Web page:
We’ve just been doing school quietly all month. The munchkins have a love-hate relationship with school. They love everything except math. Although even math is fun when the mathbook includes codes you have to do math problems to decipher.
That play table has seen a ton of use. It’s a prime place to build legos, or draw, or play, or put pillows around and make into a fort.
My husband’s mom sent a bunch of Curious George phonics books, and the munchkins have been looking at them over and over. Curious George is always a crowd-pleaser.
Over on YA Highway’s Road Trip Wednesday, they had a great prompt:
In honor of this month’s Bookmobile book, Marissa Meyer’s CINDER, name a fable or story you’d like to see a retelling of. If you’re feeling creative, come up with a premise of your own!
I recently picked up our Grimm’s fairytale book and started reading through it. The very first one is The Golden Bird. I just loved it. It’s all about the prohibitions–don’t go to sleep under the tree. Don’t put the golden bird in the golden cage, but in the wooden one. Don’t put the gold saddle on the horse. Don’t let the princess say goodbye to her parents. All of these prohibitions are delivered by a talking fox to the youngest prince, who nevertheless manages to botch it most of the time.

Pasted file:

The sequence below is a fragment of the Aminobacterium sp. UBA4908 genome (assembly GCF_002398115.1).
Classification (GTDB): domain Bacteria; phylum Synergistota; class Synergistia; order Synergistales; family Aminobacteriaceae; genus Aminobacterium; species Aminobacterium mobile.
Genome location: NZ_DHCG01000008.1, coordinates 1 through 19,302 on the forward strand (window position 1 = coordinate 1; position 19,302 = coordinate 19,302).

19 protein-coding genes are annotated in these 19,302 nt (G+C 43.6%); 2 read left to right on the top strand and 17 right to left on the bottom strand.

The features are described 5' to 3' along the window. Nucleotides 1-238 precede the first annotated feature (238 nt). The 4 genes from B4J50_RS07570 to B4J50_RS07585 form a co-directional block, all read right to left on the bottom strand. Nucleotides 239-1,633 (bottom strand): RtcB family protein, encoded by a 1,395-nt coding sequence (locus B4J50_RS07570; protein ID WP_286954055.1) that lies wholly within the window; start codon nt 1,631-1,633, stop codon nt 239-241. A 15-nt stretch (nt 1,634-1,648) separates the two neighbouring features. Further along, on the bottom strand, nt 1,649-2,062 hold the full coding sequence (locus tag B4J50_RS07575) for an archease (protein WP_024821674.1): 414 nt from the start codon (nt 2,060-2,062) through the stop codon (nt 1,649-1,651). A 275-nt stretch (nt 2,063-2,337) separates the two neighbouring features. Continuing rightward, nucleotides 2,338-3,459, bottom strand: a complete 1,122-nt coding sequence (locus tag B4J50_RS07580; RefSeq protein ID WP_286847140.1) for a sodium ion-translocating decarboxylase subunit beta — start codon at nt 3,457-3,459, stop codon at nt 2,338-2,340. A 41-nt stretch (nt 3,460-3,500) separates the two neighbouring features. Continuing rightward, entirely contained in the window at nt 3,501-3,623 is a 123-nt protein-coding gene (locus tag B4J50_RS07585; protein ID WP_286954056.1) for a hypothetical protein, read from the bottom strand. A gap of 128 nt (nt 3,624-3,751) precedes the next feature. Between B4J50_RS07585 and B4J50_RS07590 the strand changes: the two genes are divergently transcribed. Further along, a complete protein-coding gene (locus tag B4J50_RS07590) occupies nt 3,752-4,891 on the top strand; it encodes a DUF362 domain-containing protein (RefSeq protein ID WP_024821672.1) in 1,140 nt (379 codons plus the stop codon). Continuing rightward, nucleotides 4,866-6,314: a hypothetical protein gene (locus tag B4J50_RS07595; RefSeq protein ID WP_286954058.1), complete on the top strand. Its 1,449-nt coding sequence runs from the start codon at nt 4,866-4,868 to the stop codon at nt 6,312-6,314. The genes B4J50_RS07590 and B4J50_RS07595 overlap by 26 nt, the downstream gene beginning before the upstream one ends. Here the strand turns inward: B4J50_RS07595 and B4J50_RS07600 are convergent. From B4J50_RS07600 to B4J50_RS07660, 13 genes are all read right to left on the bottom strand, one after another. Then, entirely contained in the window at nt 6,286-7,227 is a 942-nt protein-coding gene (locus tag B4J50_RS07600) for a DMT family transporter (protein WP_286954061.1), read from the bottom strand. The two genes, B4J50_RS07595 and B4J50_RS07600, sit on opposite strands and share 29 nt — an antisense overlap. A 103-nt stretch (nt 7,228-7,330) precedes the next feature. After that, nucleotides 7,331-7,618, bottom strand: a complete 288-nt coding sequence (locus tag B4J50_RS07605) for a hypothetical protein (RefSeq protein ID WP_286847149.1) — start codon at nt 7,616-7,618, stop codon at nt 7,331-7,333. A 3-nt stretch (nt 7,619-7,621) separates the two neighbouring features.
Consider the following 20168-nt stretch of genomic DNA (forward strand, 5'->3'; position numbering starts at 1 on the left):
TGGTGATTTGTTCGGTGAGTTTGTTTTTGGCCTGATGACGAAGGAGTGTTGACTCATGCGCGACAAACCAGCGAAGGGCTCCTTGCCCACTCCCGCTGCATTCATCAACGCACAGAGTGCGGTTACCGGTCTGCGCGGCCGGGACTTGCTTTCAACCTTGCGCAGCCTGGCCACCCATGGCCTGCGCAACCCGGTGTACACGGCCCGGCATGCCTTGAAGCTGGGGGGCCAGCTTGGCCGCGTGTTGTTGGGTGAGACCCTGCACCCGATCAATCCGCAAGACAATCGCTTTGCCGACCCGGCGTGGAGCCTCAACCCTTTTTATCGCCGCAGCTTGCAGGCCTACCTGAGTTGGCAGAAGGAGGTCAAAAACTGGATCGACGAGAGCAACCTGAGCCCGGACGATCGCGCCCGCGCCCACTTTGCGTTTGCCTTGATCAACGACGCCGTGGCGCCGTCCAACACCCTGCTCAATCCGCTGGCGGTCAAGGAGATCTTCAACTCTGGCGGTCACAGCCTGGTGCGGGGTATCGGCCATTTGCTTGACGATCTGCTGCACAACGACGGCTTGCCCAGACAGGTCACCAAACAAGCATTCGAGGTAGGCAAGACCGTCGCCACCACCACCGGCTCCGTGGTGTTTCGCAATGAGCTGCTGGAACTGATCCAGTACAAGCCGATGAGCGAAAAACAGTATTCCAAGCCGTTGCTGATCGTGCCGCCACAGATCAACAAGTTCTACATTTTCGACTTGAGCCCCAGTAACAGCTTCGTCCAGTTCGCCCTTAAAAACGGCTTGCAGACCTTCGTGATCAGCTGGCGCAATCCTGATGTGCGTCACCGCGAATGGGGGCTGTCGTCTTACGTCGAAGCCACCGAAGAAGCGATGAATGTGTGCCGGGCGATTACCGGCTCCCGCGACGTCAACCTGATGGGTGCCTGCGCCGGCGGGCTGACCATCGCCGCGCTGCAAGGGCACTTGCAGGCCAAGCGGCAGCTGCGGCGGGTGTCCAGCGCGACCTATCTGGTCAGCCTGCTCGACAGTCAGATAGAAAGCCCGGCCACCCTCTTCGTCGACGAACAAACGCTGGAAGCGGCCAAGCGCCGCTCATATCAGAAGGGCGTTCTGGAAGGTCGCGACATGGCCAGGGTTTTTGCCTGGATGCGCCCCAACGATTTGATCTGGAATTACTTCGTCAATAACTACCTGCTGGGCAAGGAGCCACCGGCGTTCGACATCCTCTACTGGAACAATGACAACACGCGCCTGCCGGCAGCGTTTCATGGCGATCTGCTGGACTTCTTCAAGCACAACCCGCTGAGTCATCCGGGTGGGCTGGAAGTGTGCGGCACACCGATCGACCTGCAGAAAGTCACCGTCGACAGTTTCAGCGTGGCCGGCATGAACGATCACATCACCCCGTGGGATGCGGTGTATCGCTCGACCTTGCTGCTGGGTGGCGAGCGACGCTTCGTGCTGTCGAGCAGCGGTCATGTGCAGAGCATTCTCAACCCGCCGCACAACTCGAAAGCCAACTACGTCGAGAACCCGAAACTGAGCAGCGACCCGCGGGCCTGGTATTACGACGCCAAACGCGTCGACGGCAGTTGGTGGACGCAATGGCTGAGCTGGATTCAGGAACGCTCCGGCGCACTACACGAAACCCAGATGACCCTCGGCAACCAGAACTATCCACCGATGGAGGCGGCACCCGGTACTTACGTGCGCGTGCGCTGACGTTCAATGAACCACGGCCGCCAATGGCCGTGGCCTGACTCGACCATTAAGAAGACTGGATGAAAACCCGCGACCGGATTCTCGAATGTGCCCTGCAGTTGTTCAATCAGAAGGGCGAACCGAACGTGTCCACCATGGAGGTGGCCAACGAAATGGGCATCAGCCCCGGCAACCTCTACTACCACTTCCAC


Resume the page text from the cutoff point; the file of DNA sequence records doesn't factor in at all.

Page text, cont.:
I just love fairytale prohibition stories. I always wonder, why? Does the wooden cage and the old saddle represent humility in the face of grandeur? What was wrong with that dang princess? Why couldn’t all of these castles (who were in riding distance of each other) swapped around their own dang golden items?
I’ve been tossing around an idea for a middle-grade series. I know who the characters are, I just wasn’t sure what kinds of adventures they should have. I was thinking I’d like to mess with fairies, then I started looking at other books. Fairies are waaaay overdone right now. But fairytales with talking foxes and golden horses? Not quite so much! Especially not with the spin I’d give it.
So yeah. Fairytales are awesome to rip off–I mean retell. 🙂